Personal prayer lies at the heart of monastic life : “a conversation with a friend, alone with the loved one by whom you know you are loved” Sr Teresa of Avila. “When you pray, go into your room and shut the door and pray to your Father who is in secret” Mt 6,6.
Depending on the traditions of the different religious orders, one prays in the cell (cellula, small room) or in church, in the solitude of a hermitage (the desert) or before the Blessed Sacrament exposed. Prayer can be brief or prolonged depending on the different orders.
But prayer always remains “a surge of the heart, it is a simple look toward heaven, it is a cry of thanksgiving and love from the depths of suffering or joy” St Therese of Lisieux ; a participation in the prayer of Jesus to his Father ; a single breath which opens out to infinite spaces.
This “long labour” of prayer shows the way, one must advance : “Confident, cheerful with joy on the way of happiness… Blessed are you, o Lord, for having created me !” St Clare.
“All with one accord devoted themselves to prayer” Ac 1,14.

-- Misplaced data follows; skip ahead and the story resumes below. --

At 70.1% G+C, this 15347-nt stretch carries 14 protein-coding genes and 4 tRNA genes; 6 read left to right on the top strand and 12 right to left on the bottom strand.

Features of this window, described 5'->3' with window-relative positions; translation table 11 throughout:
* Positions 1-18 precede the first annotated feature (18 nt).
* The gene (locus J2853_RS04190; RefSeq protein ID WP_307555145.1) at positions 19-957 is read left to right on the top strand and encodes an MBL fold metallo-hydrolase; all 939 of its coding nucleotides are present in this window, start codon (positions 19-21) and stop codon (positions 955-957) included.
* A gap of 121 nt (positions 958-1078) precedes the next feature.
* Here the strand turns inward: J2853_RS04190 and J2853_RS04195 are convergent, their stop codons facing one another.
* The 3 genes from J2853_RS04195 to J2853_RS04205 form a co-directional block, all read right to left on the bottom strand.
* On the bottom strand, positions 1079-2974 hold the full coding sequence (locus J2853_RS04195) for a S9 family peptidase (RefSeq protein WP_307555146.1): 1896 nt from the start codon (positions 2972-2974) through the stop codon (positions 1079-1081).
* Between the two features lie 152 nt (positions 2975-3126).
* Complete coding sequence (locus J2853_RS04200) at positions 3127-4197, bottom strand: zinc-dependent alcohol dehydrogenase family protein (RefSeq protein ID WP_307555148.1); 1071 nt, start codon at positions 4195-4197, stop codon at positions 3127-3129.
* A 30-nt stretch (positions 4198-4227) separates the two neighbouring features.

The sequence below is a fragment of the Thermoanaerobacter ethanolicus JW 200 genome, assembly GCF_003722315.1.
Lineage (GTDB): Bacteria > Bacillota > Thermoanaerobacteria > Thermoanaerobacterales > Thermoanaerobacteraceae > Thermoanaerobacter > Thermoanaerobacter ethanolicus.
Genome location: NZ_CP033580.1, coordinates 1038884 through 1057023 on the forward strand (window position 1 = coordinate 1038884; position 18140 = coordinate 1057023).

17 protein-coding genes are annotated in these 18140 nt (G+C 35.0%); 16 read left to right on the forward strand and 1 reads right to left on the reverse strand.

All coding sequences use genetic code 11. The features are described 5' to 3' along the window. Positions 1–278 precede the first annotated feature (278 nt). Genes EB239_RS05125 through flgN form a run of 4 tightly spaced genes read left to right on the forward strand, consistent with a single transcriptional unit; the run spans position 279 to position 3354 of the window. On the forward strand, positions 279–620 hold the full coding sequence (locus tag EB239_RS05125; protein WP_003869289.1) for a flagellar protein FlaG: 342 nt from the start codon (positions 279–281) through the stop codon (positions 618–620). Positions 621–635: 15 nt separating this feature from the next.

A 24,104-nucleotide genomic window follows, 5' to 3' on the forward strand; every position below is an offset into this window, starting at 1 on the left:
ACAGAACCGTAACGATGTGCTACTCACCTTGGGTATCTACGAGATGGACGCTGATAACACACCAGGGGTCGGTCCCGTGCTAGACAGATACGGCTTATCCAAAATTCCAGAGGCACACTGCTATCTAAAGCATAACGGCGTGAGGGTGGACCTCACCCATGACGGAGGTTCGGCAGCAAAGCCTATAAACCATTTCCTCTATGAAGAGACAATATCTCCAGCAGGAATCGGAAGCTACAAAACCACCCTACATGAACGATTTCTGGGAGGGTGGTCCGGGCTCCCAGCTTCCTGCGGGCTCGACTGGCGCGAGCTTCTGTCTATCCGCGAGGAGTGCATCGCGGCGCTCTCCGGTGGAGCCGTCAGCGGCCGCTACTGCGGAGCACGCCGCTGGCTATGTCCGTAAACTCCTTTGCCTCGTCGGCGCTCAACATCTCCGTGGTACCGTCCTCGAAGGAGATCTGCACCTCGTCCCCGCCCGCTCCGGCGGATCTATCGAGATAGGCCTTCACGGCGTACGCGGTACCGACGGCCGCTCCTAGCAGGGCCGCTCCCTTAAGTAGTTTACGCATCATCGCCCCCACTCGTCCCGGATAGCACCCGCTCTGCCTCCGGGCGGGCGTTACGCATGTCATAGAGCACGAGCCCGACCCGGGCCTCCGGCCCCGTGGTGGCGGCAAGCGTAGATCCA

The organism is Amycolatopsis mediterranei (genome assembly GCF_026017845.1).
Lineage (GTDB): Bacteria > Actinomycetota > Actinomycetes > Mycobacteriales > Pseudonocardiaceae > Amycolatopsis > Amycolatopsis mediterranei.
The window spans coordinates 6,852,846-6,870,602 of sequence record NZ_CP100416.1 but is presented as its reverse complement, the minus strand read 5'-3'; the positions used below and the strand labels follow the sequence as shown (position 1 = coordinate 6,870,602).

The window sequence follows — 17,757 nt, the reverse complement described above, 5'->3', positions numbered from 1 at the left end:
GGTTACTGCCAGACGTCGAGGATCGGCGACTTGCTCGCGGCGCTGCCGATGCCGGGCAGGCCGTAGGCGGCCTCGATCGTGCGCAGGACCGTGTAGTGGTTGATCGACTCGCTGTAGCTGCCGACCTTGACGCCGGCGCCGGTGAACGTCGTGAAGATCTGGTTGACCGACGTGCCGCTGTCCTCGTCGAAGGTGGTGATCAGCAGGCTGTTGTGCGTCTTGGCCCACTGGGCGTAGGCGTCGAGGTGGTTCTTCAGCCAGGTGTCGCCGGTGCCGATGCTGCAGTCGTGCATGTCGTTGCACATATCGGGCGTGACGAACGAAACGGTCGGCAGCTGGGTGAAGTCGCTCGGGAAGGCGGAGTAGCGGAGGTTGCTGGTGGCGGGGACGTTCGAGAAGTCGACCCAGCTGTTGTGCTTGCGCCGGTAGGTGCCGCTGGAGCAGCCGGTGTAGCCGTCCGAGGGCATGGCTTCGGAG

From dawn to the setting of the sun, and also during the night in certain orders, liturgical prayer gives rhythm to monastic life by celebrating the important moments of the day : Matins, Lauds, Tierce, Sext, None, Vespers and Compline, sung in Gregorian, in French or simply recited…
“Pour your hearts out to God, in psalms, hymns and spiritual canticles… You must not simply chant with your voice, but with your heart. We must sing, chant and praise the Lord rather with our soul than with our voice… When the heart is attentive, the voice which chants prepares a way to God” Smaragdus, Benedictine monk, 9th c.
Chanting the psalms in particular expresses in a fresh and vital way the perpetual praise to God along with the cries of the human heart.
Origin of monastic life
The other pillars of monastic life :